Arthroscopy – a minimally invasive surgical approach in treating ankle pathology
Persistent ankle pain can limit activity and disrupt the ability to comfortably carry out the most simple activities of daily living. The severity of symptoms can vary from individual to individual. Causes for generalized ankle pain and impingement can include 1) joint damage, 2) damage to the ankle joint capsule and 3) ligament and tendon damage.
These painful conditions can be acutely initiated following an injury as basic as twisting an ankle. Other factors that can contribute to bone, soft tissue and joint damage include generalized repetitive motions over a long period of time which can weaken anatomic structures resulting in overuse syndromes. In some cases, these conditions can be treated conservatively with a combination of injections, physical therapy, bracing/orthotics and anti inflammatory medications. Surgery, however, is often indicated and can prove very effective in treating certain ankle conditions.
Ankle pathology such as torn ligaments, joint cartilage damage, ankle joint capsule synovitis and loose floating pieces of cartilage/bone can all be treated via arthroscopic surgery. These conditions, typically identified through physical examination and MRI, can cause ankle joint impingement, limitation of ankle joint motion as well as joint pain with activity. In addition, many patients note clicking and popping sounds audibly recognized as emanating from the joint itself.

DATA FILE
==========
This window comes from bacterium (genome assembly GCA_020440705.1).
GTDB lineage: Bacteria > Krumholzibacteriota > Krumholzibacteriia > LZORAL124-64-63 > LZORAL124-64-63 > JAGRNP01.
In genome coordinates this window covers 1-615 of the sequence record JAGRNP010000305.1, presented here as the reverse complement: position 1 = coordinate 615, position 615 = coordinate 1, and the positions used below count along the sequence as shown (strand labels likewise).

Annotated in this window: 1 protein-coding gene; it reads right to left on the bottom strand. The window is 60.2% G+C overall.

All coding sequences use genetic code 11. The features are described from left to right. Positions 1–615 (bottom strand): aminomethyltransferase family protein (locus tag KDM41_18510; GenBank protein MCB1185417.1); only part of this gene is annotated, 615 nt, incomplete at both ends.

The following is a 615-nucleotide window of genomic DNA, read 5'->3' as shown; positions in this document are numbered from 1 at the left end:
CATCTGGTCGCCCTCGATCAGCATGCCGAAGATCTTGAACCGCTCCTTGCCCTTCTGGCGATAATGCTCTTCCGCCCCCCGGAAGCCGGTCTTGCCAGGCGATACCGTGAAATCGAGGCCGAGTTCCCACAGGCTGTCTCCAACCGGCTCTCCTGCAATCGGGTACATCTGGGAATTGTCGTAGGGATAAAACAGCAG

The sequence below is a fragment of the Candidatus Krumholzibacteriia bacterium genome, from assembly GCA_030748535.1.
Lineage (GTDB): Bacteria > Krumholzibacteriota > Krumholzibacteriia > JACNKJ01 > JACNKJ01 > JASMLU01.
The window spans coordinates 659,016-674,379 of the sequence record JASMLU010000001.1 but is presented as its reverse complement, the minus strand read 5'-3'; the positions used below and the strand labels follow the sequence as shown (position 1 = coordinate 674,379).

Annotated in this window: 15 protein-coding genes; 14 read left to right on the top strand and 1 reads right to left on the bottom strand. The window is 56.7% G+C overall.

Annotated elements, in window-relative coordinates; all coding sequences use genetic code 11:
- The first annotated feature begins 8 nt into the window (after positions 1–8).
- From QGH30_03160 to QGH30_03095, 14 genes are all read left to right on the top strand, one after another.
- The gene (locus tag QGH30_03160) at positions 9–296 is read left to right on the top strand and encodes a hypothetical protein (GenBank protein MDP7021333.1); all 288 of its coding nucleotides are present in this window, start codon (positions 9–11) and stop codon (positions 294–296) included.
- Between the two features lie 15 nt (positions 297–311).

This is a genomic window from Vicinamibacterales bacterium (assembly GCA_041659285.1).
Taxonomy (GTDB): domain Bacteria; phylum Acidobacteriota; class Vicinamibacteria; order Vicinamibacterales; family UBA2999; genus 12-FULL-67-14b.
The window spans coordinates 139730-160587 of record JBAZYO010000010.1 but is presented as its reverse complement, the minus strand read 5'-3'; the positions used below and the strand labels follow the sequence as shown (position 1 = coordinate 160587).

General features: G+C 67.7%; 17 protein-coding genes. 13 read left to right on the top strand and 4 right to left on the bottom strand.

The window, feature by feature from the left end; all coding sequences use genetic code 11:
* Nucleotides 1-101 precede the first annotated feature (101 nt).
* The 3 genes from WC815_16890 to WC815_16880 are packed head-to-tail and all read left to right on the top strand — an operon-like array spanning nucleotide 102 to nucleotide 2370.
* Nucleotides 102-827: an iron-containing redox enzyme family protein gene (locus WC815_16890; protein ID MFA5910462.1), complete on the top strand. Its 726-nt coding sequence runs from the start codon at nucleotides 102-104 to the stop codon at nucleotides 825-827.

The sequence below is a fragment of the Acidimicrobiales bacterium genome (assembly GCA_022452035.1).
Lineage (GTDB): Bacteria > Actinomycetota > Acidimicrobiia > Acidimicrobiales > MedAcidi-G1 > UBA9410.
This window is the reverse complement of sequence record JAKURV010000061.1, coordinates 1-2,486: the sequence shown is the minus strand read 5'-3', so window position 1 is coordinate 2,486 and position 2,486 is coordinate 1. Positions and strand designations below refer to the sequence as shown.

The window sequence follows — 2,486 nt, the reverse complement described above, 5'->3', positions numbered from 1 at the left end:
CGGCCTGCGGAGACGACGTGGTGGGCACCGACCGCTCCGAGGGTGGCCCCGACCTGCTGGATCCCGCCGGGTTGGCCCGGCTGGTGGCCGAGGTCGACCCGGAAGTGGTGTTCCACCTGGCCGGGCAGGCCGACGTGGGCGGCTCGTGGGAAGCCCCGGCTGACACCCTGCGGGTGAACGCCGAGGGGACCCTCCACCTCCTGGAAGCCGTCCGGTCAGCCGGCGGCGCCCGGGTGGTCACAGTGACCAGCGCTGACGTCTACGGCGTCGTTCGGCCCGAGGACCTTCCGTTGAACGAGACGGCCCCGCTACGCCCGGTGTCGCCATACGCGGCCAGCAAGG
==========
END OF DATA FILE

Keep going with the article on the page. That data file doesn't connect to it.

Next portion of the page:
Surgical techniques typically fall into one of two major categories – traditional open procedures vs. minimally invasive techniques. Ankle arthroscopy is a surgical procedure which is minimally invasive and provides the surgeon access to the interior of the joint in order to repair physical damage to the affected structures. The technique is traditionally performed via two very small incisions at the anterior aspect of the ankle which allows for the introduction of a small camera or ‘scope’ and specialized instruments into the joint space. The live arthroscopic images are viewed during surgery on a television monitor in real time.
Through this arthroscopic technique regions of cartilage damage can be removed and micro fractured to encourage new tissue growth. Torn ligaments can also be debrided and repaired. Synovitis, as well, can be resected along with the removal of bone spurs and loose floating pieces of bone and cartilage found in the joint.
Post operative recovery can range from 7 – 21 days depending upon the underlying pathology addressed. In many cases physical therapy and active range of motion exercises are prescribed. In some instances patients are encouraged to begin waking within 24 hours of surgery. The limited incision size reduces recovery and provides the added benefit of limited scar tissue formation in comparison to more traditional surgical approaches. The majority of patients report an improvement in joint function and mobility following the procedure.